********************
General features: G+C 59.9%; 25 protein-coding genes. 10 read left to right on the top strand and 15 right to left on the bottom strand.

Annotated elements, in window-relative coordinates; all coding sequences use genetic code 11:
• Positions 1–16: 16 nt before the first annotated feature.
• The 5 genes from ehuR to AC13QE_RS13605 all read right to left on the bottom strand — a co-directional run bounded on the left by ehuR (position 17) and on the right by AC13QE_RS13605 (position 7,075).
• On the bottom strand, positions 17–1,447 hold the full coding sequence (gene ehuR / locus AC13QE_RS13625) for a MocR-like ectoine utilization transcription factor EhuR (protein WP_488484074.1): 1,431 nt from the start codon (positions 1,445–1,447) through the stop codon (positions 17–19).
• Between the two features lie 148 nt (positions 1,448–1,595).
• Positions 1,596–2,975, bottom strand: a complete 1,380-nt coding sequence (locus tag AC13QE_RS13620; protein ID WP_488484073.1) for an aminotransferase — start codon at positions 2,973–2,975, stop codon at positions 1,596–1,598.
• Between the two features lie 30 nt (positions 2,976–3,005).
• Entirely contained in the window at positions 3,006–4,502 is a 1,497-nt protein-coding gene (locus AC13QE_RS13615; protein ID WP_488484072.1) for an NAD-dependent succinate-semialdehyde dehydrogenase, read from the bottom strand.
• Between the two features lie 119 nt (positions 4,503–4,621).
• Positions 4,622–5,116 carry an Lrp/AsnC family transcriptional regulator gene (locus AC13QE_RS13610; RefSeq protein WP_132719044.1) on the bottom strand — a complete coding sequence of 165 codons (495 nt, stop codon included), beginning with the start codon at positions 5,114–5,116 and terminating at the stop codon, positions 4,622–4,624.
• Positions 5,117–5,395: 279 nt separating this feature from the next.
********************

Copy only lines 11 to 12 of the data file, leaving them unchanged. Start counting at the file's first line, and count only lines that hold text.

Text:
• Positions 4,622–5,116 carry an Lrp/AsnC family transcriptional regulator gene (locus AC13QE_RS13610; RefSeq protein WP_132719044.1) on the bottom strand — a complete coding sequence of 165 codons (495 nt, stop codon included), beginning with the start codon at positions 5,114–5,116 and terminating at the stop codon, positions 4,622–4,624.
• Positions 5,117–5,395: 279 nt separating this feature from the next.